According to a MetLife study 34% of savers are looking to the ISAs for the majority of their guaranteed income in retirement. Even over 55’s (more than a quarter 28%) are considering using ISAs. Around 21% of pension savers are making more use of ISAs following pension freedoms.

MetLife UK wealth management director, Simon Massey, said: “The increase in annual ISA subscription limits from £15,240 to £20,000 in April this year highlights how much can be saved tax-free, and makes them a real option for retirement planning.”

The MetLife research shows that financial advisors are welcoming the flexibility that pension freedoms, and the incoming ISA subscription limits are bringing. However, saver should be careful before dismissing pensions as tax benefits are still the clear winner over ISAs especially for the higher-rate taxpayer and a pension can only be drawn on after the age of 55 unlike an ISA where funds can be taken before retirement.

Ultimately a hybrid strategy of pension and ISA funding is probably the best idea giving the investor more flexibility moving forward for retirement.

Professional advice is essential

When it comes to looking after our retirement planning and investments, vigilance and professional advice are essential. If you are wondering what to do, contact Robert Bruce Associates for individual assistance.

NOTHING IN THIS ARTICLE SHOULD BE SEEN AS GIVING INDIVIDUAL FINANCIAL ADVICE.

Source:
The Telegraph
The  Actuary

Faint signs of life in the savings market

Piggy Bank2Slight boost in savings rates

There has been a modest rise in savings rates being offered in the marketplace.

A recent survey has shown that the majority of both non-ISA and ISA deposit taking companies have raised their rates marginally over the last two months. In the non-ISA sector, no notice rates have risen by 0.1% to 0.67%, which is just below a two-year high, whilst notice accounts have risen by 0.03% to 0.79%, again the highest rate seen since December 2013. The number of products available in this sector increased by 43.

In the ISA sector the number of products available in the market rose by 26, to stand at 333, the highest number seen since October 2012.

Given that cash ISAs make up the majority of the increase in depositing, increasing competition in this sector has seen rates rise. Average rates for no notice cash ISAs have risen by 0.02% to 1.14% and one-year fixed rates have risen by the same amount to 1.48%. This one-year rate is now at its highest level seen since November 2014 and shows a fairly positive trend.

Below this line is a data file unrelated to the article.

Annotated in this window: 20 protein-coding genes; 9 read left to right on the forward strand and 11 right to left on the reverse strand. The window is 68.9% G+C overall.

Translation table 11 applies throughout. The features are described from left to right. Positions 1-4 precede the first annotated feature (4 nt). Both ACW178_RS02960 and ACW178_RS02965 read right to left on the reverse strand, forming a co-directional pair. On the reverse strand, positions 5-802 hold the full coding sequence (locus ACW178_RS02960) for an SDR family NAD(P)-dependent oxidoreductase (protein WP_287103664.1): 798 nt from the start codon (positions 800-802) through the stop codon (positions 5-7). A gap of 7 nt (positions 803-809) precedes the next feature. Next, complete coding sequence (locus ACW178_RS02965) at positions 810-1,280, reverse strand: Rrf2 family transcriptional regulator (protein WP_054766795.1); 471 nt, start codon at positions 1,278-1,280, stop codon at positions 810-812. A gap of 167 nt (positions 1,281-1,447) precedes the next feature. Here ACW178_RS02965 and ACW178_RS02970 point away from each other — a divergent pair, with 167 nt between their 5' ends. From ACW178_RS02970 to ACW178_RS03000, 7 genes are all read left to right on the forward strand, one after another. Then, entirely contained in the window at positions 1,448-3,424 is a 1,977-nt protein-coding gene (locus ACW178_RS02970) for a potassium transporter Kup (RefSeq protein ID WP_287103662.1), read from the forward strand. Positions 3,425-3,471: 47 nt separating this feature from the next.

One caveat here is the fact that longer-term ISA rates have not followed suit, but have actually seen a drop in interest rates offered of 0.02% to 1.88%.

As is usual, due to the financial tax-year end, April saw a rise in search activity as searches for fixed ISAs accounted for 26.45% (an increase of 1.07%), whilst searches for variable ISAs accounted for 23.61% (an increase of 0.5%).

Given that the base bank rate has remained at the historical low of 0.5% for over six years now, and that inflation has turned negative at -0.1%, this is good news for savers.

If you would like guidance on any of these issues, please give us a call. We would be happy to offer you our advice.

Professional advice is essential
When it comes to looking after our retirement planning and investments, vigilance and professional advice are essential. If you are wondering what to do, contact Robert Bruce Associates for individual assistance.

NOTHING IN THIS ARTICLE SHOULD BE SEEN AS GIVING INDIVIDUAL FINANCIAL ADVICE.

Junior Isa – Investing in your children’s future

Next month (November 2012) marks the first anniversary of the Junior Isa (Individual savings account), which was introduced as a tax-efficient savings vehicle for children.

Designed as a mini-extension of the existing and very popular adult Isa, the junior version allows parents, grandparents and even family friends to invest cash on behalf of children, or those under 18.  This investment can be in stocks and shares or in cash.